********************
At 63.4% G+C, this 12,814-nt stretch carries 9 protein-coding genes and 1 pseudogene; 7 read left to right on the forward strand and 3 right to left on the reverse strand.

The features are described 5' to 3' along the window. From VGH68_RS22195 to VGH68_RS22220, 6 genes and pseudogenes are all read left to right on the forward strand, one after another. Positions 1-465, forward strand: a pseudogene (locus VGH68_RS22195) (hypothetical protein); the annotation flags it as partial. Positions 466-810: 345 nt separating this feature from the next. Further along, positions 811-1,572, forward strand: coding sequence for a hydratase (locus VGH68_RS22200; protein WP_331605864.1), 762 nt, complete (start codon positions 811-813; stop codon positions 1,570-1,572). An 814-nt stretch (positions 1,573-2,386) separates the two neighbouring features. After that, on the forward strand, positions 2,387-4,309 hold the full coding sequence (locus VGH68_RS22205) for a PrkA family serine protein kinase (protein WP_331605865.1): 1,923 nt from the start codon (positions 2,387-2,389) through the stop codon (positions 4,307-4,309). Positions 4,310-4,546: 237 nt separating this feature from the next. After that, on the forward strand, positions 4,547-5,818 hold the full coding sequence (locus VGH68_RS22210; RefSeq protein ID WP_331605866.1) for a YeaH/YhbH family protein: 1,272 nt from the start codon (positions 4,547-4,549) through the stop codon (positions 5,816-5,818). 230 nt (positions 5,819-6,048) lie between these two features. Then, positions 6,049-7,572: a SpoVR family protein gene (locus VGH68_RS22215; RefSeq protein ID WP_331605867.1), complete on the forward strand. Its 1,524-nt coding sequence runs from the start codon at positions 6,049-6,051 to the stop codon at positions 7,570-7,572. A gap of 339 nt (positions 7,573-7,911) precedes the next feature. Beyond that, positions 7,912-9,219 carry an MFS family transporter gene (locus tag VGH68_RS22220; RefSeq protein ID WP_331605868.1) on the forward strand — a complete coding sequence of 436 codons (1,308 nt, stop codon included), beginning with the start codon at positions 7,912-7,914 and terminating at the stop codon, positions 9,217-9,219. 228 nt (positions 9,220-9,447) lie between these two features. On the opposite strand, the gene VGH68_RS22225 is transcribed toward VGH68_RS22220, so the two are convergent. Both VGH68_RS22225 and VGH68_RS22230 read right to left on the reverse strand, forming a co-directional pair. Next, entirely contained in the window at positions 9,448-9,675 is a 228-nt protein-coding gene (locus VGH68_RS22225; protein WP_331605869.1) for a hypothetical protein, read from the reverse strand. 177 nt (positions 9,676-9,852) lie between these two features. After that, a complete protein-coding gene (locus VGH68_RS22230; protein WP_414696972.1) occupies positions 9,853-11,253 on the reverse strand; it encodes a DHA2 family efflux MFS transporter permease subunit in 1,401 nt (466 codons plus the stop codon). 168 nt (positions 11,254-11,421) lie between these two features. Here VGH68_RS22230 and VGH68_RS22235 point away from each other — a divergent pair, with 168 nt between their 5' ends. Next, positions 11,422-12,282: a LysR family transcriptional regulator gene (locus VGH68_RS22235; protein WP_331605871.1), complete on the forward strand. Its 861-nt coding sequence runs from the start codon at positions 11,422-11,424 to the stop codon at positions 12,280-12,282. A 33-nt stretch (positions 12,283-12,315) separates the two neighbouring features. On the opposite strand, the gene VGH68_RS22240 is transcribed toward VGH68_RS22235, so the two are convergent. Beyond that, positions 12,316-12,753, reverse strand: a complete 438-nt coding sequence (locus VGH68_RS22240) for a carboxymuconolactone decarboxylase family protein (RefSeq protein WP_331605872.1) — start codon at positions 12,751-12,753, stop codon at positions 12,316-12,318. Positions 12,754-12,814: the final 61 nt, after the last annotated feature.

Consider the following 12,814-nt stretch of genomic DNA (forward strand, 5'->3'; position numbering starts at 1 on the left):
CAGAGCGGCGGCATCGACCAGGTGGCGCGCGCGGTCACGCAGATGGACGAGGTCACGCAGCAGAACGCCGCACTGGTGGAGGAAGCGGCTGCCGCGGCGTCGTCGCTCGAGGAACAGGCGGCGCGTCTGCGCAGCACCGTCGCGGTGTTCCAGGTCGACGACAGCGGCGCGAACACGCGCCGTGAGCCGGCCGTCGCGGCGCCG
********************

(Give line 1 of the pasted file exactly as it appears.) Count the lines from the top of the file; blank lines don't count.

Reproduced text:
At 63.4% G+C, this 12,814-nt stretch carries 9 protein-coding genes and 1 pseudogene; 7 read left to right on the forward strand and 3 right to left on the reverse strand.